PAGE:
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Texas Senate passes bill banning critical race theory from being taught in universities

The bill passed along party lines with all Democrats voting against it.

Published: April 13, 2023 11:00pm

(The Center Square) -

The Texas Senate passed SB 16, Banning Critical Race Theory in Texas Universities, filed by Sen. Bryan Hughes, R-Tyler.

The bill amends state education code by requiring public institutions of higher education to “be committed to creating an environment intellectual inquiry and academic freedom so that all students are equipped for participation in the workforce and the betterment of society; and intellectual diversity so that all students are respected and educated regardless of race, sex, or ethnicity or social, political, or religious background or belief,” according to the bill language. It also prohibits these institutions from compelling certain beliefs.

At a committee hearing on the bill, prior to the committee advancing the bill, Hughes said, it would “establish in statute an express purpose statement for higher education that our institutions should be committed to creating environments where students are equipped for participation in the workforce and society while also respecting intellectual diversity, but not indoctrinating students. It will also prevent any faculty member from compelling or attempting to compel students to adopt a belief that any race, sex, ethnicity, or social, political, or religious belief is inherently superior to any other race, sex, ethnicity, or belief.”

Rep. Carl Tepper, R-Lubbock, filed several similar bills in the House to ban public institutions of higher education and government entities from using taxpayer money to “practice woke discrimination, self-segregation and division.” His bills ban CRT and “diversity, equity and inclusion” policies from being implemented at higher public institutions and government entities.

Their efforts expand on those of Gov. Greg Abbott, whose chief of staff last month sent a letter to the heads of all state agencies, universities and colleges receiving taxpayer money telling them that if they were implementing DEI policies, they were violating federal law.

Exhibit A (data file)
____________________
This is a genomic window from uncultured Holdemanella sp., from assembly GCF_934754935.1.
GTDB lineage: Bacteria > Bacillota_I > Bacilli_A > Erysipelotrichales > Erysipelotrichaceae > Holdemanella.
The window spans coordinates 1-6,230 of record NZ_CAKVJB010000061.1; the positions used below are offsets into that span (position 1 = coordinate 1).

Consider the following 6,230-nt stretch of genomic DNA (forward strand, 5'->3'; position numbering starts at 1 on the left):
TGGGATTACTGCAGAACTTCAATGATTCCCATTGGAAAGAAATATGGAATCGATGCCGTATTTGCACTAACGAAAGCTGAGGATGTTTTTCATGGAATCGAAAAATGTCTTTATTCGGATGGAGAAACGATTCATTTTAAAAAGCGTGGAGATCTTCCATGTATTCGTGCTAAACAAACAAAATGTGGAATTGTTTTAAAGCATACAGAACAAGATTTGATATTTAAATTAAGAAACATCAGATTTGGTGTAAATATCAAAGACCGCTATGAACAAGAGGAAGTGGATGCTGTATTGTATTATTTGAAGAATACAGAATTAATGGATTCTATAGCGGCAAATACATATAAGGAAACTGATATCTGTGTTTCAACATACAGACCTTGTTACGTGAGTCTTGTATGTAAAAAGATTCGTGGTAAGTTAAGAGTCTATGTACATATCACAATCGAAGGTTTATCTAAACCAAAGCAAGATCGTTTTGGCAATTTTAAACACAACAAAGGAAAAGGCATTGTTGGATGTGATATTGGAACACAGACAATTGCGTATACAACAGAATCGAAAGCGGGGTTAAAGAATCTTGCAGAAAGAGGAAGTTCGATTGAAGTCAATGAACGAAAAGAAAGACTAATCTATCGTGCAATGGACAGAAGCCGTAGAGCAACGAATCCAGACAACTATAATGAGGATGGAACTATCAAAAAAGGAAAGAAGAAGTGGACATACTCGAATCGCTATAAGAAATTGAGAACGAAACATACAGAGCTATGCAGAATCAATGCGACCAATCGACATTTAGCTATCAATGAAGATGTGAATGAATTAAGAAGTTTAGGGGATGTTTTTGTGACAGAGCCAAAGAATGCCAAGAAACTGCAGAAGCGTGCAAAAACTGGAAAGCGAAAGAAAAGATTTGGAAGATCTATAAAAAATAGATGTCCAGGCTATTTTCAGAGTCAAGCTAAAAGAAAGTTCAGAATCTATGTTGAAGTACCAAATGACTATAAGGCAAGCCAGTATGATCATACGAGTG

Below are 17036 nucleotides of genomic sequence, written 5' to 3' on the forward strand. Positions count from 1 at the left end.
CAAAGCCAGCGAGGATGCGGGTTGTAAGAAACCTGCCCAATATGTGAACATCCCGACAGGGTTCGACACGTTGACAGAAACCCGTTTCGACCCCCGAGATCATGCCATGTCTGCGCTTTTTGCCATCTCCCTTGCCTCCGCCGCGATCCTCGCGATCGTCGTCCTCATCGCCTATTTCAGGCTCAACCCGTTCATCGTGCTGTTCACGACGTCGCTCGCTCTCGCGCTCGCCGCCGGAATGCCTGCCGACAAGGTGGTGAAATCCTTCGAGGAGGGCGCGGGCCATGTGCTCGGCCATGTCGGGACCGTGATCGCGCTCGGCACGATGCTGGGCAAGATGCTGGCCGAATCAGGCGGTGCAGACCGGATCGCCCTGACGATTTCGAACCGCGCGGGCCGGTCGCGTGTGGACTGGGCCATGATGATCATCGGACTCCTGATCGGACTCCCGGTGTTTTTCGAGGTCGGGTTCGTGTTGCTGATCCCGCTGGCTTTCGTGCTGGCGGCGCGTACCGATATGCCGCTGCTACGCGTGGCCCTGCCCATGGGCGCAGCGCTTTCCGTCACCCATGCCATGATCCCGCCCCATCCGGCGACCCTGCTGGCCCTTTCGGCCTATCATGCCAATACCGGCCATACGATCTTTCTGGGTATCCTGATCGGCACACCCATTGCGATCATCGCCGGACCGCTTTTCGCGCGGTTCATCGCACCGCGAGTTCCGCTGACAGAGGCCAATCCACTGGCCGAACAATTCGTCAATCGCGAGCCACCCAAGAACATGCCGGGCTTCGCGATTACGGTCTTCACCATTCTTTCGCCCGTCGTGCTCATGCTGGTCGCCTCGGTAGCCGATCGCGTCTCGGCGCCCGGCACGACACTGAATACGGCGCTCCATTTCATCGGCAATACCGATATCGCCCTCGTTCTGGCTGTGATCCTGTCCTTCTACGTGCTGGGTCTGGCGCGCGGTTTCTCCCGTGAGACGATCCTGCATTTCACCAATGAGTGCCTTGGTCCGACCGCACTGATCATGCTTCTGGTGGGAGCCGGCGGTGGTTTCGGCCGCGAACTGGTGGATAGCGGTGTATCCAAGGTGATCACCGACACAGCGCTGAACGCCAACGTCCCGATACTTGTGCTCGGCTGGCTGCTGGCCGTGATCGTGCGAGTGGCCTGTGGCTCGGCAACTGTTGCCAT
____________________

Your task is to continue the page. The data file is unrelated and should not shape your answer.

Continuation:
His chief of staff wrote that DEI “has been manipulated to push policies that expressly favor some demographic groups to the detriment of others. … Rather than increasing diversity in the workplace, these DEI initiatives are having the opposite effect and are being advanced in ways that proactively encourage discrimination in the workplace. Illegally adding DEI requirements as a screening tool in hiring practices or using DEI as a condition of employment leads to the exclusion and alienation of individuals from the workplace.”

Agencies and state-funded universities using taxpayer dollars to fund DEI initiatives, he said, was “inconsistent with the law.”

Many higher education institutions have claimed to halt their respective DEI policies, however a review by The Center Square of some of their policies and language on their websites indicates DEI advocacy is ongoing.

Lt. Gov. Dan Patrick praised the Senate for passing Hughes’ bill, saying, “Last session, we banned CRT in kindergarten through 12th grade because no child should be taught that they are inferior to others due to their race, sex, or ethnicity. In 2023 this should be common sense but the radical left’s drive to divide our society is relentless.”

“This session, there was no question that we would ban the teaching of CRT in Texas universities,” he added. “Liberal professors, determined to indoctrinate our students with their woke brand of revisionist history, have gone too far.” He thanked Hughes and other Senate Republicans for “standing with me to ban this divisive and ugly practice in our universities.”

The bill passed along party lines with all Democrats voting against it.

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